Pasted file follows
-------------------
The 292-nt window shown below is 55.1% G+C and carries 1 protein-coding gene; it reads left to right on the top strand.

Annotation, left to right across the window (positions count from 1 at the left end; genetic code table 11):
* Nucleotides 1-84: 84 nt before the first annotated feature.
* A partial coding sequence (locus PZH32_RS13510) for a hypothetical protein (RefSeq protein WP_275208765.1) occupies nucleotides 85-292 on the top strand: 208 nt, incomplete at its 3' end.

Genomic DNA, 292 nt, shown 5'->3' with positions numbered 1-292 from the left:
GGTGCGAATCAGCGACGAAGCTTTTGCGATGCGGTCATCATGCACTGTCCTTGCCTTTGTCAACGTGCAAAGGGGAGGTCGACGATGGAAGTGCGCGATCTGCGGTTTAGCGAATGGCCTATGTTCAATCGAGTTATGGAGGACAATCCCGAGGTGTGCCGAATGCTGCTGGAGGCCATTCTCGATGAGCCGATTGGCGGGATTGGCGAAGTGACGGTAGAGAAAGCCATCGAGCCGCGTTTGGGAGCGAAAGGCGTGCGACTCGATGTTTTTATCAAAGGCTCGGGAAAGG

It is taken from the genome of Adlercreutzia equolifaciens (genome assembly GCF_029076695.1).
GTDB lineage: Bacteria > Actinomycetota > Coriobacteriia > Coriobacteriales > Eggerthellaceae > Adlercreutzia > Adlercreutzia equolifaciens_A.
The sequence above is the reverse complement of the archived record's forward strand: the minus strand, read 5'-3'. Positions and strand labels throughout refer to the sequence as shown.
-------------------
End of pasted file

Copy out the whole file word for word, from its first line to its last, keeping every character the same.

The 292-nt window shown below is 55.1% G+C and carries 1 protein-coding gene; it reads left to right on the top strand.

Annotation, left to right across the window (positions count from 1 at the left end; genetic code table 11):
* Nucleotides 1-84: 84 nt before the first annotated feature.
* A partial coding sequence (locus PZH32_RS13510) for a hypothetical protein (RefSeq protein WP_275208765.1) occupies nucleotides 85-292 on the top strand: 208 nt, incomplete at its 3' end.

Genomic DNA, 292 nt, shown 5'->3' with positions numbered 1-292 from the left:
GGTGCGAATCAGCGACGAAGCTTTTGCGATGCGGTCATCATGCACTGTCCTTGCCTTTGTCAACGTGCAAAGGGGAGGTCGACGATGGAAGTGCGCGATCTGCGGTTTAGCGAATGGCCTATGTTCAATCGAGTTATGGAGGACAATCCCGAGGTGTGCCGAATGCTGCTGGAGGCCATTCTCGATGAGCCGATTGGCGGGATTGGCGAAGTGACGGTAGAGAAAGCCATCGAGCCGCGTTTGGGAGCGAAAGGCGTGCGACTCGATGTTTTTATCAAAGGCTCGGGAAAGG

It is taken from the genome of Adlercreutzia equolifaciens (genome assembly GCF_029076695.1).
GTDB lineage: Bacteria > Actinomycetota > Coriobacteriia > Coriobacteriales > Eggerthellaceae > Adlercreutzia > Adlercreutzia equolifaciens_A.
The sequence above is the reverse complement of the archived record's forward strand: the minus strand, read 5'-3'. Positions and strand labels throughout refer to the sequence as shown.